Responsible Investment in Burma
2016 – Chevron Corp.
WHEREAS: Chevron, in partnership with Total, the Petroleum Authority of Thailand, and Myanmar Oil and Gas Enterprise (MOGE), holds equity in one of the largest investment projects in Burma (Myanmar): the Yadana gas-field and pipeline that transports gas to Thailand, generating billions of dollars for the Burmese regime.
In March 2015, Chevron entered into a new, additional Production Sharing Contract (PSC) with MOGE to explore for oil and gas in the Rakhine Basin. Chevron will be the operator of the block with a 99 percent interest.
Chevron has thus far not submitted a report to the U.S. Department of State as set forth in the Department of State's Reporting Requirements on Responsible Investment in Burma. Companies with new investments in Burma are expected to prepare these reports. Such a report is part of the U.S. government's efforts to encourage and assist U.S. companies to develop robust policies and procedures to address a range of impacts resulting from their investments and operations in Burma. These public reports also empower civil society to take an active role in monitoring investment in Burma and to work with companies to promote investments that will enhance broad-based development and reinforce political and economic reform.
These reports address human rights concerns, security arrangements, and other risks of doing business in Burma.
Following the Burmese military's multiple crackdowns on and imprisonment of pro-democracy and human rights activists, Chevron has faced negative publicity, consumer boycotts, and operational risks concerning its investment in Burma. The Yadana project itself has been the focus of multi-million dollar lawsuits against its prior owners over reports egregious human rights abuses by Burmese troops employed to secure the Yadana pipeline area, including forcible relocation of villagers and use of forced labour when its pipeline was being constructed.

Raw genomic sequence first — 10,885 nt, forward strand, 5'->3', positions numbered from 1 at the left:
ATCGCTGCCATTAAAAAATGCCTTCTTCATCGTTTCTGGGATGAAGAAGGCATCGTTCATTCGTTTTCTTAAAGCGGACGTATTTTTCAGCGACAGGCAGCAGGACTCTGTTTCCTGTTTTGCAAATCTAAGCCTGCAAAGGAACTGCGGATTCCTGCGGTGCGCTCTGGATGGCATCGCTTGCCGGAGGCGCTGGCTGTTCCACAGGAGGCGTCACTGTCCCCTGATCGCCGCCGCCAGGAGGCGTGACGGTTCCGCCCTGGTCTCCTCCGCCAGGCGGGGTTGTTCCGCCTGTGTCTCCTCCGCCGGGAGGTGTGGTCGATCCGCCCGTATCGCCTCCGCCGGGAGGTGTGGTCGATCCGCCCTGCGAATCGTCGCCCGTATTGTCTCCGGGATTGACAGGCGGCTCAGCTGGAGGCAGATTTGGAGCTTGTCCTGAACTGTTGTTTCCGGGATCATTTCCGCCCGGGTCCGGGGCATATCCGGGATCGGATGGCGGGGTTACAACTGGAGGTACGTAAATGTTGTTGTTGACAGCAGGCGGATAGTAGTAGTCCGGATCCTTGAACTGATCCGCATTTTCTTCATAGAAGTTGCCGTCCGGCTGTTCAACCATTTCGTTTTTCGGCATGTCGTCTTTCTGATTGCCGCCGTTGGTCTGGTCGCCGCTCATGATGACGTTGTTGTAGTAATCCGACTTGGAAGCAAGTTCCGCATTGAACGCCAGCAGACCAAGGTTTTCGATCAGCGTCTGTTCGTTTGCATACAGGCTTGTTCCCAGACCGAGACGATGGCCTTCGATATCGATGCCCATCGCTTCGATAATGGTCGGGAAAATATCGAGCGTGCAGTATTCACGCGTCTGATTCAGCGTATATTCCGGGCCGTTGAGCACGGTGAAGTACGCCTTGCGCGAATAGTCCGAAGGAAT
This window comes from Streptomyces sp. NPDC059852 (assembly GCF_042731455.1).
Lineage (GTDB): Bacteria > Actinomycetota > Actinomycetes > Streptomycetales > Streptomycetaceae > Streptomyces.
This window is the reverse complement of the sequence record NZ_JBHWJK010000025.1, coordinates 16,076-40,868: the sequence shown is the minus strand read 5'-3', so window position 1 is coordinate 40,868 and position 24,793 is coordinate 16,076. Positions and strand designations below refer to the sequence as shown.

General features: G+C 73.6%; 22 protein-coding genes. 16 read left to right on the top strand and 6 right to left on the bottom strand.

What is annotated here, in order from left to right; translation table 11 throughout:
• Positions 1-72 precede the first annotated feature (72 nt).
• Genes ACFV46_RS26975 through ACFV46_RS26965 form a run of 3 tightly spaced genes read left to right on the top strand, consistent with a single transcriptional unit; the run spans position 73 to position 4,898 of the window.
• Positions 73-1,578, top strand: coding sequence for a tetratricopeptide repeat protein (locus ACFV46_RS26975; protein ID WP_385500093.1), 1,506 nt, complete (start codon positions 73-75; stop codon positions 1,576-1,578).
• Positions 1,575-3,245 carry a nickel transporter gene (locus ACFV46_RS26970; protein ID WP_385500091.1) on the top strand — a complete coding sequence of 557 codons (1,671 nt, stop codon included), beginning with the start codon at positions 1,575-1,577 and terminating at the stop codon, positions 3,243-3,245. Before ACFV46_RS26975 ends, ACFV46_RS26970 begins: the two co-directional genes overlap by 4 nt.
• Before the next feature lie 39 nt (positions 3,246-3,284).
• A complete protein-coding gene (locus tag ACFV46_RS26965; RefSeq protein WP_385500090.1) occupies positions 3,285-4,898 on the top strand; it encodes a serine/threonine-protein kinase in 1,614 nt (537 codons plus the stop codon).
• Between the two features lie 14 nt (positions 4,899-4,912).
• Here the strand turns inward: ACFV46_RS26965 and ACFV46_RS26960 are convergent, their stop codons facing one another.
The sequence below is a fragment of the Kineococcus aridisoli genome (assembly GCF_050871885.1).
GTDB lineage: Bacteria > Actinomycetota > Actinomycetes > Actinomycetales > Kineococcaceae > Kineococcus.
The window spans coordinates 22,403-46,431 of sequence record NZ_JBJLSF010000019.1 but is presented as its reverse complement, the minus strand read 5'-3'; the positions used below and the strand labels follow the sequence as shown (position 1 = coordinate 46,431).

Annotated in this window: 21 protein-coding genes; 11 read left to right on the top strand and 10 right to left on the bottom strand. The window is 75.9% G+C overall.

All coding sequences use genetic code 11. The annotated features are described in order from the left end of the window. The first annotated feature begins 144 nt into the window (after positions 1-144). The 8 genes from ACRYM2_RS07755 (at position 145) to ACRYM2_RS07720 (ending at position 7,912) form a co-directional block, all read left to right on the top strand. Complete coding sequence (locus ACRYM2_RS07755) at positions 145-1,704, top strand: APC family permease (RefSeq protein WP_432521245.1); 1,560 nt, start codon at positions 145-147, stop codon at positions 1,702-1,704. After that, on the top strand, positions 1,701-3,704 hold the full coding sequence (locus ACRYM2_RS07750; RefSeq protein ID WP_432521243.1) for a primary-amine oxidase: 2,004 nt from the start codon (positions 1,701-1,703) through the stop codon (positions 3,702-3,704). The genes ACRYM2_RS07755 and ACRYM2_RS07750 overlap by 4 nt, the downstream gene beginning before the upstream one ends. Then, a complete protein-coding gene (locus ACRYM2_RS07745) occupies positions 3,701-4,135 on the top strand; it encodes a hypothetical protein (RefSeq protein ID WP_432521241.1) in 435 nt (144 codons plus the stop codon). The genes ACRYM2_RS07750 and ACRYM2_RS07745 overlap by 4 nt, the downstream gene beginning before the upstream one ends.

Nobel Peace Prize Laureate Aung San Suu Kyi, leader of the National League for Democracy, stated in June, 2012, that MOGE "The Myanmar Oil and Gas Enterprise (MOGE) ... with which all foreign participation in the energy sector takes place through joint venture arrangements, lacks both transparency and accountability at present."
In July 2012, U.S. lawmakers, including Senators John McCain and Joseph Lieberman, said, "We share Aung San Suu Kyi's concerns that MOGE's operations lack transparency, that it remains overly influenced by the Burmese military, and that the large amounts of foreign investment flowing into MOGE are not sufficiently accountable to the Burmese people or its parliament."
BE IT RESOLVED: The shareholders request the Board to make available a report in 2016, omitting proprietary information and at reasonable cost, consistent with the full scope and contents outlined in the U.S. State Department's Reporting Requirements on Responsible Investment in Burma on Chevron's operations in Burma.
Supporting Statement: Chevron's twenty years of investments and operations in Burma have exposed the company to significant operational, reputational, and legal risks. To mitigate these risks, shareholders expect Chevron to meet high standards of transparency and responsibility regarding its investments and operations in Burma.